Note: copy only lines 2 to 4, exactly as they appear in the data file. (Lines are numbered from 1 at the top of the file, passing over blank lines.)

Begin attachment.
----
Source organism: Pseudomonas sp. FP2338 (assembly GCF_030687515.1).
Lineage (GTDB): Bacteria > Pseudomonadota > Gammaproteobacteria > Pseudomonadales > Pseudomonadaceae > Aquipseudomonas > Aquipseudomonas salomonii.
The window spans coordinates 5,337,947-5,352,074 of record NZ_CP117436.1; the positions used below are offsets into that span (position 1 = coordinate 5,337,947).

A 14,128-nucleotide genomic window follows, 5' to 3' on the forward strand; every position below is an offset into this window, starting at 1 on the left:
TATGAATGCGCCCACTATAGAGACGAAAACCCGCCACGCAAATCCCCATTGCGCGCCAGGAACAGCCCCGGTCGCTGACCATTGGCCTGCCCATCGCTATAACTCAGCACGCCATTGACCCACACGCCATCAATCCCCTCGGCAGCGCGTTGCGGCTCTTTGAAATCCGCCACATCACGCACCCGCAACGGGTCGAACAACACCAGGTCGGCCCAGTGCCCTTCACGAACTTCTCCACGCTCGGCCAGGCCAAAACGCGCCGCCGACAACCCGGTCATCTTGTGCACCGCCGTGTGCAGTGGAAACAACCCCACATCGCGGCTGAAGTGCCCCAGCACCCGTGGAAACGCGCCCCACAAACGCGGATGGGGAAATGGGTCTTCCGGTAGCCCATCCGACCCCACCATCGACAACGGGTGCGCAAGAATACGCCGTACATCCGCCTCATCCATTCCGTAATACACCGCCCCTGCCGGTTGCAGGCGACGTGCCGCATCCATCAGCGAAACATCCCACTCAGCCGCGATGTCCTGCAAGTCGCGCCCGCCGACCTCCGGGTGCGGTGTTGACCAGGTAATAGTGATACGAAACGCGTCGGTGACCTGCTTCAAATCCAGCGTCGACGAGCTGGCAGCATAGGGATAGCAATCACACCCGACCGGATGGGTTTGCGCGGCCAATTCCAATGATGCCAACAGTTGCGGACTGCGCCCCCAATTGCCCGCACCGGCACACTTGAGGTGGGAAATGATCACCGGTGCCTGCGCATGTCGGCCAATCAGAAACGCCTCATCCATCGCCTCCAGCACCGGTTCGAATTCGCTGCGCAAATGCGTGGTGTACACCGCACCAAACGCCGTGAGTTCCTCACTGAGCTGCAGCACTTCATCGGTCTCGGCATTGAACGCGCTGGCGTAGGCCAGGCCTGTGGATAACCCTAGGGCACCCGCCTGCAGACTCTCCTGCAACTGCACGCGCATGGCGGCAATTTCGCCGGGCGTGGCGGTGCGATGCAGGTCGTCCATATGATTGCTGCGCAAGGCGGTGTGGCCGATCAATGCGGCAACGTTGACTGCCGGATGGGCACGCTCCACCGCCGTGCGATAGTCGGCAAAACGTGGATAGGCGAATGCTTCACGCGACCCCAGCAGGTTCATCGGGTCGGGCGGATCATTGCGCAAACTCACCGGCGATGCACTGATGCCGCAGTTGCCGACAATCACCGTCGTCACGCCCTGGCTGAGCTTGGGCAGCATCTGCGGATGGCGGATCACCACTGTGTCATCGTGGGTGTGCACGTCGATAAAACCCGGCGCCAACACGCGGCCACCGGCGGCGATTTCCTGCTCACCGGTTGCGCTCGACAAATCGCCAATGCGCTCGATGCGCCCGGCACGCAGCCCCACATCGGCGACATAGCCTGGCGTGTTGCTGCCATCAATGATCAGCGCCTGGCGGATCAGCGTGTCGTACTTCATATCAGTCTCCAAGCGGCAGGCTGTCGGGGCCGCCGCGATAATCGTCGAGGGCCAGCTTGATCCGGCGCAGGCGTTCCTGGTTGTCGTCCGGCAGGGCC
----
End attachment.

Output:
Lineage (GTDB): Bacteria > Pseudomonadota > Gammaproteobacteria > Pseudomonadales > Pseudomonadaceae > Aquipseudomonas > Aquipseudomonas salomonii.
The window spans coordinates 5,337,947-5,352,074 of record NZ_CP117436.1; the positions used below are offsets into that span (position 1 = coordinate 5,337,947).

A 14,128-nucleotide genomic window follows, 5' to 3' on the forward strand; every position below is an offset into this window, starting at 1 on the left: